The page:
|Topic Review (Newest First)|
|Mar 5th, 2018 10:35 pm|
This reminds me of a friend who cleaned his bike and used ArmorAll on his seat and tyres,guess what happened at the first corner
Yes! I did visit him in Hospital.
But, seriously when i put new tyres on I always clean the tyre with solvent and a brillo,3m scoring pad and give the new tyre a real good going over.
Never had problems at all.
|Feb 18th, 2018 5:02 am|
|varollon||I ran a shop in Virginia as GM for several years, and no matter what advice our Service manager gave to folks on new tires, we have people crash every year. The soap incident above is unique, but slowly scrubbing them with care is 100% a necessity. Sorry to hear of the initial posters get off.|
|Feb 17th, 2018 11:12 am|
|holycannoli||I learned this lesson the hard way when in 1996, I put a new set of tires on my 95 900 SS/SP (I think they were Dunlop 364's). I rode the bike 2 miles back from the shop and parked it in the garage. The next morning I fired the bike up in below freezing temps and ended up on my ass in the first corner leaving my neighborhood. It was a hard but valuable lesson, insurance totaled the bike and it's one of the few that I still really miss.|
|Dec 23rd, 2017 5:17 am|
Just lost it myself
Interesting to run across this thread. Wish I had about two months ago when I put a new back tire on my GSXR 750. I have been changing tires on my bikes for 25 years or more and never experienced a new tire slip. In my case I attribute it to using a far amount of soap to get that big 180 down onto the rim. I believe I had some dried soap on the tire and then drove across the front lawn which was wet from the dew and there you have the deadly combination. Never had a bike fly out from underneath me like that. That was definitely a "what the fuck" moment. Fortunately it did very little damage. The Woods frame slider took much of the damage. I put bar end wieghts/throttle lock on that are solid steel and they held up great and the yosh pipe got a little scratch. Oh the mirror got a small scuff. The brake peddle needs bent back out or replaced but all in all I was very very lucky since my wife rides that bike to the gym often and it could have been her on the bike and she could have been wearing much less. This was a big lesson learned
|Dec 17th, 2017 10:46 am|
|mtb||Honestly at around 50 deg, my experience is that sportier tires won’t get warm enough to be hard on them very easily. I rode on some Pirelli SuperCorsa SPs on my 899 in those temps once, it was like riding in the rain for the first 5 min and even then they were not gripping as well as usual. In summer I generally ride like 2 miles, then beat on them as usual with no issues.|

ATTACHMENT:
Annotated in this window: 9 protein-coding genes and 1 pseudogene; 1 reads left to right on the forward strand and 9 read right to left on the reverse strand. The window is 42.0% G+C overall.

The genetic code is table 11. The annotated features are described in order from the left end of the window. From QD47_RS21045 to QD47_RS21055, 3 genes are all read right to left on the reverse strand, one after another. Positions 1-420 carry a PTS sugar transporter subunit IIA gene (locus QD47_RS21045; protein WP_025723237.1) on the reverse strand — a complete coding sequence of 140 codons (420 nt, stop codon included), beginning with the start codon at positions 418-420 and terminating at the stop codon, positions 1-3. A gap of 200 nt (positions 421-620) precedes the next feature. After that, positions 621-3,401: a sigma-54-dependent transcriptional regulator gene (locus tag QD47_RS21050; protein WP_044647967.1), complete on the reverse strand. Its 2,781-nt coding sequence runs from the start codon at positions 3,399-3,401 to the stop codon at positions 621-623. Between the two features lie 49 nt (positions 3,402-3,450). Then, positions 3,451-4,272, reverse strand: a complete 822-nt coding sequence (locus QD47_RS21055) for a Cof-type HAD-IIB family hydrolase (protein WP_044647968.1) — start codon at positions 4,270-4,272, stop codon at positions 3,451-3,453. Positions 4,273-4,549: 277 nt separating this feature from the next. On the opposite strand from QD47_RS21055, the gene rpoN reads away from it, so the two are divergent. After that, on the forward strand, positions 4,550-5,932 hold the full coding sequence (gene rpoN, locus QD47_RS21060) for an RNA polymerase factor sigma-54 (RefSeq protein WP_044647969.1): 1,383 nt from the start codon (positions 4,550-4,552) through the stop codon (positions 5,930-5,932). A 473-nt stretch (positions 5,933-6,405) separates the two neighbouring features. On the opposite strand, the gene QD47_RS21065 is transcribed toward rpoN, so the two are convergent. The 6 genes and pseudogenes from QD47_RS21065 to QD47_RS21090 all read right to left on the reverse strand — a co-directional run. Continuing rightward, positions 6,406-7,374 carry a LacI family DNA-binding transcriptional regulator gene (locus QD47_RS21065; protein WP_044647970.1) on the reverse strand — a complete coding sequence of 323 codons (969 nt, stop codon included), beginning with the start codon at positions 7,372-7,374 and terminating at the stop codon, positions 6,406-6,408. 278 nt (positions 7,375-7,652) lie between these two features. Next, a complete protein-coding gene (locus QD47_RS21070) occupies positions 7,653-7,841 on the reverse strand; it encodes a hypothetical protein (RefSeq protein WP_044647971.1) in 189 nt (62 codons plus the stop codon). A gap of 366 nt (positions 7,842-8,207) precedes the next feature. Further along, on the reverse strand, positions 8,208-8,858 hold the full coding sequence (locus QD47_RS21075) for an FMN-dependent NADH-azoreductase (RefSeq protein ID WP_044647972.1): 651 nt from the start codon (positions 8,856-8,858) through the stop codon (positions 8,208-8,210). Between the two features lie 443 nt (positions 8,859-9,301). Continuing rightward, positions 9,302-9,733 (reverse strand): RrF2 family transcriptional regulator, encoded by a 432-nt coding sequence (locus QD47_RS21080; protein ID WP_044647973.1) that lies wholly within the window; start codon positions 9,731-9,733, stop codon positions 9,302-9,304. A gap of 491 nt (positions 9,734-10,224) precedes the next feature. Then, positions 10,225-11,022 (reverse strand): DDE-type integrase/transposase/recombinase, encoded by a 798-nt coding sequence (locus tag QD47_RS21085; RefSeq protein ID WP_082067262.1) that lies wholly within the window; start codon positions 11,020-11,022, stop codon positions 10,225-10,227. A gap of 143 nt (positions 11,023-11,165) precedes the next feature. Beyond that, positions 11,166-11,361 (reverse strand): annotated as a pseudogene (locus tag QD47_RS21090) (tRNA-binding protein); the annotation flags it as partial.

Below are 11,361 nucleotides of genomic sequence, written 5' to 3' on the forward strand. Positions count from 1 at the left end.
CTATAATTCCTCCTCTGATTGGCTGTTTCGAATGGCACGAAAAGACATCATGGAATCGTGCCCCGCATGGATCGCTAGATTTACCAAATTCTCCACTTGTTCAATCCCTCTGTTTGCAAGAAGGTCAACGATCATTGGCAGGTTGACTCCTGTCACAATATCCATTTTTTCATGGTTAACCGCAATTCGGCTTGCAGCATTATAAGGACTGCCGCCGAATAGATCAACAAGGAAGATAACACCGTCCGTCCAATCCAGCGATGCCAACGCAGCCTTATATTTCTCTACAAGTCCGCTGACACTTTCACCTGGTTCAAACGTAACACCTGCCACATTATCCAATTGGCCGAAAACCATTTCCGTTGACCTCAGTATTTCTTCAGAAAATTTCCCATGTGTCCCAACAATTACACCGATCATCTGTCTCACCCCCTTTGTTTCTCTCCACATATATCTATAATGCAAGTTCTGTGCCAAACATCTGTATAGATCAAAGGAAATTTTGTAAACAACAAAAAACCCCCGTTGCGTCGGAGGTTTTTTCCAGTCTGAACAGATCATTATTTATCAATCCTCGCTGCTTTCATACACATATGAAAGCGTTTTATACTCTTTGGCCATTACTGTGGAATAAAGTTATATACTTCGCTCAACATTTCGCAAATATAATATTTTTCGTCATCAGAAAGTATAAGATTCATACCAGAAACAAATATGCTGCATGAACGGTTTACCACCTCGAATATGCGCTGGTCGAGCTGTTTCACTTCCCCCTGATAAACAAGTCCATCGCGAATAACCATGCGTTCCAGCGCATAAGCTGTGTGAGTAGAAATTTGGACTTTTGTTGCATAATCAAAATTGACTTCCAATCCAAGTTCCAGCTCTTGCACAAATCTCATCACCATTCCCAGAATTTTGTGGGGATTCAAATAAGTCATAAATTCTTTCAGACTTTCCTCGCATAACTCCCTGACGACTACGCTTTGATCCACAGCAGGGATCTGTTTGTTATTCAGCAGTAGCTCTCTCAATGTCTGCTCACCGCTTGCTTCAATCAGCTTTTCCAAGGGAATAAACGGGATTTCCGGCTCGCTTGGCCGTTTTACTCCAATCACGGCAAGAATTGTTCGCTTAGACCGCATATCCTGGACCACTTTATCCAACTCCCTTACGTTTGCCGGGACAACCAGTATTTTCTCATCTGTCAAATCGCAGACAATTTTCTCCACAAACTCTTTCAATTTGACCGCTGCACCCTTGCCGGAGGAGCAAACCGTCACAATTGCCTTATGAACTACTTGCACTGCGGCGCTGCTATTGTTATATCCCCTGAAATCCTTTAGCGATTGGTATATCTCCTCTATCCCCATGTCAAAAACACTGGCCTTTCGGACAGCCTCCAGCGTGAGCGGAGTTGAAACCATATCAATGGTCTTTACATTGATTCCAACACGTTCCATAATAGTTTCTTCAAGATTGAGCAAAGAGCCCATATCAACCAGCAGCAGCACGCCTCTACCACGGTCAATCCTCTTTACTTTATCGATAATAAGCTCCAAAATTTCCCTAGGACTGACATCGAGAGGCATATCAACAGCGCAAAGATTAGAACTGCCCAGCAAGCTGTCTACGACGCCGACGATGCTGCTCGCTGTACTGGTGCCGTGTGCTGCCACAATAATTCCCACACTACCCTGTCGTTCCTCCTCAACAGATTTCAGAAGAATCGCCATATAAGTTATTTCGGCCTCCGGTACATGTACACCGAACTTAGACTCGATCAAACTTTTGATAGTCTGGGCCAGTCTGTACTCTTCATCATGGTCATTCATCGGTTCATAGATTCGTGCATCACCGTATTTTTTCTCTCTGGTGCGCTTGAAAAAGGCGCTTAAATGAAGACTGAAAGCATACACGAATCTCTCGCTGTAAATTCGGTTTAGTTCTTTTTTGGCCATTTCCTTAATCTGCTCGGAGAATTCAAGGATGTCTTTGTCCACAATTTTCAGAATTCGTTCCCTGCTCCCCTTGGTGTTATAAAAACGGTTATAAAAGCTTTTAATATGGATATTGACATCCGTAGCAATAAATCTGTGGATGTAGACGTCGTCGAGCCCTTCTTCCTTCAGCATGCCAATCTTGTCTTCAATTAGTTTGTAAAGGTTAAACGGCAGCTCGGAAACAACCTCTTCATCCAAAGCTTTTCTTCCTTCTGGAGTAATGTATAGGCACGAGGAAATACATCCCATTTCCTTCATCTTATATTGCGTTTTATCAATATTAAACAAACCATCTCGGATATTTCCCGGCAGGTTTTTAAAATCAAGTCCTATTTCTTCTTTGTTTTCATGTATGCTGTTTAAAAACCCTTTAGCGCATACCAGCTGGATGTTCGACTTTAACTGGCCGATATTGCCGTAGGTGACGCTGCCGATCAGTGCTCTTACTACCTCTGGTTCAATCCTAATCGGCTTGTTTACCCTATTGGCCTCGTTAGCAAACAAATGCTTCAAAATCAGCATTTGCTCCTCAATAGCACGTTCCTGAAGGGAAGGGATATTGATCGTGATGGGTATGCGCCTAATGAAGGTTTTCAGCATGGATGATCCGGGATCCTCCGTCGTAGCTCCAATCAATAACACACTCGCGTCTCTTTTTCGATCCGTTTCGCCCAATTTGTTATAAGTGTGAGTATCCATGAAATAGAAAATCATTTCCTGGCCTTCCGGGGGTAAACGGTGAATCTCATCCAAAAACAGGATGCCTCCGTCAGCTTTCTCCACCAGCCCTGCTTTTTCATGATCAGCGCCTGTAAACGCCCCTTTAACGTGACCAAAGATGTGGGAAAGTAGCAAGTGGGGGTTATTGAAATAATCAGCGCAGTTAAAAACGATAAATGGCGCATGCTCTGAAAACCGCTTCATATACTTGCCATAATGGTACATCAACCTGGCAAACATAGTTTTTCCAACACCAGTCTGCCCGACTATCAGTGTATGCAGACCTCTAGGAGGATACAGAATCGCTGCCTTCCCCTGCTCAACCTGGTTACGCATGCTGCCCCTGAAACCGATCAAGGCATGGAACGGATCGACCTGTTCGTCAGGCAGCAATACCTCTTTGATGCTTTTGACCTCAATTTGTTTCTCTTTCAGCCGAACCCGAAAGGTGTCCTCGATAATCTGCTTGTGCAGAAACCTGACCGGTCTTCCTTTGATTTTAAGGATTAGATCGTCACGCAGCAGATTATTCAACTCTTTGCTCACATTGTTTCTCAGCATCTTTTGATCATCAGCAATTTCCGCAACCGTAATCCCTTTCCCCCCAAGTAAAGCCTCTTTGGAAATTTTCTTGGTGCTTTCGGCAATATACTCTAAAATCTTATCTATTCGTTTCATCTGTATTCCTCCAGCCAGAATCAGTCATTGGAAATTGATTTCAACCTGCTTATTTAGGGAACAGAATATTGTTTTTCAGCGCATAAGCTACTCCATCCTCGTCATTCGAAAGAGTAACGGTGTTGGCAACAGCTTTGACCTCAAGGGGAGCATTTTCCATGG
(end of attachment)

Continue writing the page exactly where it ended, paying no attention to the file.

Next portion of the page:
|Dec 16th, 2017 8:00 pm|
|Bryanc123||Personally, I've found it works best to head straight for the closest corners that will allow me to work up to using all of the available lean angle. Today in fact, I mounted up a brand new Shinko Verge front tire and headed straight for the nearest two corners just a few miles from my house. On the way over, the bike felt super sketchy which was I'm sure made worse by the tire's V shaped profile. Nevertheless, it only took about 4 times of going back and forth over the two corners until the tire was 100% ready to go full tilt. All in all, the tire was fully scrubbed in less than 5 miles doing this way; in addition, I now know it can be trusted at all lean angles from here on. From what I've experienced, the Shinko's aren't one of the quicker tires to bed in either.|
|Dec 16th, 2017 7:48 am|
|varollon||Sorry to hear this. When I ran a shop in VIrginia, I used to politely request of our tech's to ride the bikes a few miles to scrub the new tires in. A few times I took a 3M scrubby to my own tires as I used to be paranoid about this exact type of crash.|
|Dec 6th, 2017 1:21 pm|
Had a chance to check rear tire date: 2016
|Dec 6th, 2017 6:56 am|
The hard life of a FRONT TYRE of MotoGP
Starring Danilo Petrucci and Pramac Racing Team.
|Dec 5th, 2017 11:03 pm|
I would like to add to the OP post to say that tires that in my experience tires that have not been ridden in a long time can exhibit similar behavior to new tires.
I have been extraordinarily busy with work this year and sometimes it is a month or more before I can get back on the bike. The tire rubber seems to oxidize a little over the period of a month or more and that first few miles seems to be somewhat slippery. I have to force myself to think and use a little caution for the first few miles until the tires get warm and rubbed off a little.
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